The Bowery Boys head west to clear Louie of an old murder charge that he had killed his gold-mine partner. Sach has the map to the gold mine painted on his back, and Blackjack McCoy has him...
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Dan works for Pritchard and Pritchard out of San Francisco and is in love with Maisie, referred to as "the icebox" by his news reporter friend. As one of his ships returns to San Francisco,... See full summary »
W.S. Van Dyke
C. Aubrey Smith
Slip and Sach are in the sidewalk star-gazing business when they see a murder committed in a room at the El Royale Hotel, blocks away. In spite of the fussy-and-fidget objections of the ... See full summary »
Slip mistakenly believes that he has inherited an old Long Island estate, and he and the gang go to see what their new "home" looks like. Unbeknownst to them, the real owners of the estate ... See full summary »
Downey takes his camera and microphone onto the streets (and into some bedrooms) for a look at Manhattan's singles scene of the late sixties. Of course, that's not all: No More Excuses cuts... See full summary »
Robert Downey Sr.
Robert Downey Sr.,
Josephine Spiggins is thinking of marrying John Spear, the stuffed-shirt son of a department store owner. When John's free-spirit brother Tony returns from touring the South Seas in his ... See full summary »
Song-and-dance men Steve Carroll and Danny Foster walk to a Texas dude ranch after their car runs out of gas. The team's friend, singer Maggie Reed, gets the boys a job. With their auto ... See full summary »
Corp. Brady (Brian Keith) an American soldier captured during the Korean War, is taken to a POF camp. There he meets Sgt. Randy (Robert Francis)a prisoner who is cooperating with the North ... See full summary »
The Bowery Boys head west to clear Louie of an old murder charge that he had killed his gold-mine partner. Sach has the map to the gold mine painted on his back, and Blackjack McCoy has him kidnapped by Indian Joe. Gabe poses as a dangerous gunman, the Klondike Kid, while Slip is in charge of all the remaining loose ends. Written by
Les Adams <firstname.lastname@example.org>
About 40 minutes into the film, when Slip enters the saloon firing his pistols into the air, a cut to the cover shot shows a saloon gal and cowboy with black hat, oblivious to the gunfire, moving around a table and to our left. Cut back to Slip firing a few more rounds and then back to the cover shot which shows the same sequence of the cowboy and the gal walking around the table. See more »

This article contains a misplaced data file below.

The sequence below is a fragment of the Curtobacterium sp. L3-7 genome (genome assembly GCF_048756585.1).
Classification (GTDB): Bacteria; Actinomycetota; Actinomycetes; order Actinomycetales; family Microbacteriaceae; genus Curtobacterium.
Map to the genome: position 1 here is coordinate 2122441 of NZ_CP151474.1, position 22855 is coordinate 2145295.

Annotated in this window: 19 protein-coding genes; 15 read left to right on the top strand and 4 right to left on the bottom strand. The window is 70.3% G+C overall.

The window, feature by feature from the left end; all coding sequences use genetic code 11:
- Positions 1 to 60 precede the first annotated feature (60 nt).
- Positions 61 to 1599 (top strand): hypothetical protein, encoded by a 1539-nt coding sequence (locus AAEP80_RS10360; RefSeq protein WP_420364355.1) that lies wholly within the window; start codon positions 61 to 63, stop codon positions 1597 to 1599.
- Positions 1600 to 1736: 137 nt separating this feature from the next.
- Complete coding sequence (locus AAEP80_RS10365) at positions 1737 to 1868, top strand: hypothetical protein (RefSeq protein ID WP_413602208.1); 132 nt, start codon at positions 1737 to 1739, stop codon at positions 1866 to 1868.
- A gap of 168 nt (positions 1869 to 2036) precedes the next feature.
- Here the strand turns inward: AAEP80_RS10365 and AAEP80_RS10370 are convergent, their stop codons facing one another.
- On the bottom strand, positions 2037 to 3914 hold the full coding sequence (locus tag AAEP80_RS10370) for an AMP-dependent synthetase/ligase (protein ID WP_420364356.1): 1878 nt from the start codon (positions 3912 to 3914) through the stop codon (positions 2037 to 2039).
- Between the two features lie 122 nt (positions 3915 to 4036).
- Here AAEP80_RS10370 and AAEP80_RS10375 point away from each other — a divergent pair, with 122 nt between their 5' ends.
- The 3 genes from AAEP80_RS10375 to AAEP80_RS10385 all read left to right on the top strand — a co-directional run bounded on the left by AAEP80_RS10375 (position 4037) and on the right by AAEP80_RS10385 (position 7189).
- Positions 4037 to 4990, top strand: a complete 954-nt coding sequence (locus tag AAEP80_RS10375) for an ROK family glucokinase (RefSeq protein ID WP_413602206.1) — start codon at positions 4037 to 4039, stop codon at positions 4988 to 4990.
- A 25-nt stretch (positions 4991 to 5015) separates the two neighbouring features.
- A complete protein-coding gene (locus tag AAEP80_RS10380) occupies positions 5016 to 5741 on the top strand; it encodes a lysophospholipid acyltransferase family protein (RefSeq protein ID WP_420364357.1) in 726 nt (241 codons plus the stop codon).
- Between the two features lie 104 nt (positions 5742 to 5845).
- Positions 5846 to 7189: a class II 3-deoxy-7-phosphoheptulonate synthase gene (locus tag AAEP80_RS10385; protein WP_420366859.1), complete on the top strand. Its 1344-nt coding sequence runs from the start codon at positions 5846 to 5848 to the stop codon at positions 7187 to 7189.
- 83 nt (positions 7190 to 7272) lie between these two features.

Eighth film in the Bowery Boys series has the boys heading out West where they must try and prove that Louie (Bernard Gorcey) was framed twenty-years earlier when some said he shot a man in the back. Once out West the boys must pretend (once again) to be someone they're not and get to the truth. Considering most comic duos or groups traveled out West at some point in their careers it should come as no shock that the Bowery Boys would eventually find themselves out there. For the most part this is yet another harmless entry in the series and there are some nice laughs but in the end there's no question that there's no enough to carry the short 66-minutes. I thought the film got off to a very good start with Bernard Gorcey really getting many laughs as he gets a tad bit more to do here than in some of the previous movies. Him telling about the "map" on his back was very funny as was his opening song. Speaking of songs, we get a later scene with the boys driving out West that is very funny as well. Once we get to the West things start off pretty good with a spoof of Indian attacks but after this things slow down rather quickly. I think the biggest problem is that the majority of the jokes simply aren't funny and instead of spoofing the genre the film just gives us one cliché after another. I think had the film kept the spoofing up then it could have gotten a lot more laughs than what's actually here. Leo and Huntz are their typical selves but we get some nice supporting performances by Minerva Urecal, Russell Simpson and Julie Gibson. This here also marked the last entry for Bobby Jordan, which was a shame considering how good he was but it's understandable that he left considering how he wasn't given much to do.
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